Another element that the etchings of Otto Dix share in common with the music of Wozzeck is the sense that each is pushing the boundaries of traditional methods in their art work to elicit responses from an audience that are as intuitive and emotional as possible. Like other thinkers of the so-called expressionist movements of their day, it seems that Dix and Berg were interested in subconscious feelings that could liberated from the organizing influence of rational thinking. At the same time, it is clear that the work of both artistic figures is deeply rooted in the artistic traditions of their fields. Berg seems to try to emphasize the relationship of his music to the works of the past by including movement titles that harken back to earlier styles and times. While his music is outwardly different from those historical works which preceded him, he seems to suggest that his music includes similar organizing principles as those whose titles he employs. It is also important to note that by and large, Berg does not challenge the conventions of opera itself, and is contributing to a repertoire that is already in existence.

Similarly, Otto Dix is not the first artist to make etchings, and clearly builds upon European drawing traditions. But it is his subject material of pathos and despair that is shocking and somewhat revolutionary, as are the ways in which he physically contorts the portraits of soldiers to make their plight more haunting to viewers. Through his means of manipulating the technical details of lines, shading, and perspective of his material, Dix presents not simply literal representations of soldiers, but portraits that are couched in the psychological reaction that Dix hopes to convey to his audience. With a skewed perspective, Dix subconsciously indicates that the situation of his soldiers is also nonsensical.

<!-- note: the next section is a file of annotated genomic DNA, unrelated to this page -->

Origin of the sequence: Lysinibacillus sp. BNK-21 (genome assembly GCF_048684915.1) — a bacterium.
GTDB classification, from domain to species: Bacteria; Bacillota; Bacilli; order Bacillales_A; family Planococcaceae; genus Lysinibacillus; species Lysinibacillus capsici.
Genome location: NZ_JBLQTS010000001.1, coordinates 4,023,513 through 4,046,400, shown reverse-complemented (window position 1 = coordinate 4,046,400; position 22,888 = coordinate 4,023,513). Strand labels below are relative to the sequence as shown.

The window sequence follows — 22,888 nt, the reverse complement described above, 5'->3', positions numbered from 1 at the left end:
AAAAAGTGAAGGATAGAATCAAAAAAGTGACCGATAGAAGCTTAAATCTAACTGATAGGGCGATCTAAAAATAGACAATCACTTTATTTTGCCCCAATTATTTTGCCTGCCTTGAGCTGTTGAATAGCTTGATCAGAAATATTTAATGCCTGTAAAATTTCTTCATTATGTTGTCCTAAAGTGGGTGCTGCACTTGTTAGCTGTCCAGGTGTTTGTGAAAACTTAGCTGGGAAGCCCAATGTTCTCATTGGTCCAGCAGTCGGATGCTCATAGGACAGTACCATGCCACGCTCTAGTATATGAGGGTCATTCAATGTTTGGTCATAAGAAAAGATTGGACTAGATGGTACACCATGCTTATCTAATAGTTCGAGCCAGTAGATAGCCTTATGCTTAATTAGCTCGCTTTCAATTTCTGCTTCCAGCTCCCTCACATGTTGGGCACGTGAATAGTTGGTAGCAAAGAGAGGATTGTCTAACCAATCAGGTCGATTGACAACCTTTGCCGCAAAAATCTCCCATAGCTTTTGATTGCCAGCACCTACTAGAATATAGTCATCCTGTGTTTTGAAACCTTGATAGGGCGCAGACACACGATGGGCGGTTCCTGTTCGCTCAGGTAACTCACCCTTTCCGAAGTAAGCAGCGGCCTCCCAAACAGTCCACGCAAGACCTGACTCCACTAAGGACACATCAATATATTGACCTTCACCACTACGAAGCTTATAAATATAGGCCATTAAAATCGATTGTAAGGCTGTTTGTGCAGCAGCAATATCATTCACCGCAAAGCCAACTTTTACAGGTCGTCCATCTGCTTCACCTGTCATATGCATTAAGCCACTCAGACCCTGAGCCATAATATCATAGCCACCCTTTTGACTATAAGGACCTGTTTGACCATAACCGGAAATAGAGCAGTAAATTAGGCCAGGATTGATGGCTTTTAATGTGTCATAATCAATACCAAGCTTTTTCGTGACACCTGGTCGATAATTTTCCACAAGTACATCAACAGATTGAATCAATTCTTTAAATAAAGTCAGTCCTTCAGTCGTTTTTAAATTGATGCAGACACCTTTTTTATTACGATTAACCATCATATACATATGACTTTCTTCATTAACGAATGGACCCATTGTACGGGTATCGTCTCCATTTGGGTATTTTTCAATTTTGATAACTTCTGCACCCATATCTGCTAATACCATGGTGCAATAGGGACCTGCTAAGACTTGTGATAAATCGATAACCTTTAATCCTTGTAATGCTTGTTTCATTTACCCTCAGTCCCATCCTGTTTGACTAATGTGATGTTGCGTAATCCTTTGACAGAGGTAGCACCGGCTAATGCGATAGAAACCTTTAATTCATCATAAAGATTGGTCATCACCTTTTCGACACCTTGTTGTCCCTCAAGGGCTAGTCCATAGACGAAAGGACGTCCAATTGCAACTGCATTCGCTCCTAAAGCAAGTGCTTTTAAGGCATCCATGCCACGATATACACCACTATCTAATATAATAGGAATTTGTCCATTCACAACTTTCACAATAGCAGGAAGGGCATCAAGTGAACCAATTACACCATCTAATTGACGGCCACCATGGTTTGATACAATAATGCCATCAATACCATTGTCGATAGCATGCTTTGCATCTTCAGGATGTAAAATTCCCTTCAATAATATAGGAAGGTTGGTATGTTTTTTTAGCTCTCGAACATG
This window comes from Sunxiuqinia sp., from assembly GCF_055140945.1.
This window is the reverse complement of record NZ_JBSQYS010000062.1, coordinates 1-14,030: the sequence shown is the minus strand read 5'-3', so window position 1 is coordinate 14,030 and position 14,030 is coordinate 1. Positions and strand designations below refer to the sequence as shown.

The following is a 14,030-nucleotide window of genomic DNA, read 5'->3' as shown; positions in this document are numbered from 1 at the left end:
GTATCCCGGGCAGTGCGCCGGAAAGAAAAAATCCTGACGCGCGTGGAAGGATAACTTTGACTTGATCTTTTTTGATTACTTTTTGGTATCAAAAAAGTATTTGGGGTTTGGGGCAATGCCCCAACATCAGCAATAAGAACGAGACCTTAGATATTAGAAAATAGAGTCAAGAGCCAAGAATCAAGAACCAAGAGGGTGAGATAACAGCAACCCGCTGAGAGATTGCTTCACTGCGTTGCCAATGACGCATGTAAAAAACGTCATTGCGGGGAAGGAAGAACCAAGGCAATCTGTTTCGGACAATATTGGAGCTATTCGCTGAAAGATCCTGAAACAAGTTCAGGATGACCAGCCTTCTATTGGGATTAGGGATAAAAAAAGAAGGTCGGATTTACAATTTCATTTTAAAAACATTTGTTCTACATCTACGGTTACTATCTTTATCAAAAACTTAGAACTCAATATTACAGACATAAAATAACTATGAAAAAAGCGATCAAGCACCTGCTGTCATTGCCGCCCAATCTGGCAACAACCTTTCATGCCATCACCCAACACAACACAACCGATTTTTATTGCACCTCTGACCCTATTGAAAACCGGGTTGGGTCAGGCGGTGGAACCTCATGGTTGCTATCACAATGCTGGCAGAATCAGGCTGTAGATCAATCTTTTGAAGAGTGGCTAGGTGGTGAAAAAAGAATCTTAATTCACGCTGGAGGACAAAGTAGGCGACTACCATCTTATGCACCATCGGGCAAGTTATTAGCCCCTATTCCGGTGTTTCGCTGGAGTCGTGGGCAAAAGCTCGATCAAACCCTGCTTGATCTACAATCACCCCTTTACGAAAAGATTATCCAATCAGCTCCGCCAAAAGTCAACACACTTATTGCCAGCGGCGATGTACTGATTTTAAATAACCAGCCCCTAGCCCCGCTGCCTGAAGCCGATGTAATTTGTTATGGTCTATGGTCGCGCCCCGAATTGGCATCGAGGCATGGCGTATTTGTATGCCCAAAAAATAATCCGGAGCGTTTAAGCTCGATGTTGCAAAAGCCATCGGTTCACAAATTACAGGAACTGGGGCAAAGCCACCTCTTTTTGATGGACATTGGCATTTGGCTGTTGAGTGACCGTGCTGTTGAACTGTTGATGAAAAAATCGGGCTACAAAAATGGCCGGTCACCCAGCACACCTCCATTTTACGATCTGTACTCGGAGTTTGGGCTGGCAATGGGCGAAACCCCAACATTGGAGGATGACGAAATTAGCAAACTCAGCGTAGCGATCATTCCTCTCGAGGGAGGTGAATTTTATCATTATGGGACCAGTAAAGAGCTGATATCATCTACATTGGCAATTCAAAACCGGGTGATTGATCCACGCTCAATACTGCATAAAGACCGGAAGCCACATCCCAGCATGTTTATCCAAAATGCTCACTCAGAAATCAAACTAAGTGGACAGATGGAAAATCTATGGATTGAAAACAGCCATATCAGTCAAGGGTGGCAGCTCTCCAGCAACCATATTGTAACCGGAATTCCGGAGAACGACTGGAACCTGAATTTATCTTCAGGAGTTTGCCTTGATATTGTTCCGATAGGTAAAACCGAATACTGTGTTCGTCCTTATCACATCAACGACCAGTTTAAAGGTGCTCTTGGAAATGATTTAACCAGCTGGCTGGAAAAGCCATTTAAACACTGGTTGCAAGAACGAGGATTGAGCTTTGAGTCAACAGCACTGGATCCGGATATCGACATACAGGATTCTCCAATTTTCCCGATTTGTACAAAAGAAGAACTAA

Part II: Berg’s Compassion for his Characters

I found Alban Berg’s portrayal of Wozzeck and Marie to be very sympathetic indeed. Berg stops just short of justifying Berg’s murder of Marie, but he does include psychological and dramatic explanations for Wozzeck’s behavior. So while we, as an audience, do not agree (hopefully) with Wozzeck’s decision to murder Marie, we do get a strong sense of how he came to such a point of absolute despair and how, in his own eyes, such an action might seem to follow from the pain of his own experiences. Throughout the opera, we witness the physical, mental, and emotional abuses that Wozzeck endures at the hands of almost every single person he encounters, and it seems that his only logical reaction to such dehumanizing experiences is to inflict pain back at those who hurt him. However, almost everyone in the opera is more powerful than him, and so it is only when he discovers Marie’s betrayal that he is able to respond in some way to the negative things he experiences, and he does so in a rather extreme way perhaps partly because of his inability to act in response to the things he suffered at the hands of others. At the same time, Berg makes it very clear that Wozzeck has lost his grip on reality, and so his paranoia and feelings of hopelessness are not simply a reaction to Marie’s affair with the drum major, but part of a larger madness which has overtaken Wozzeck.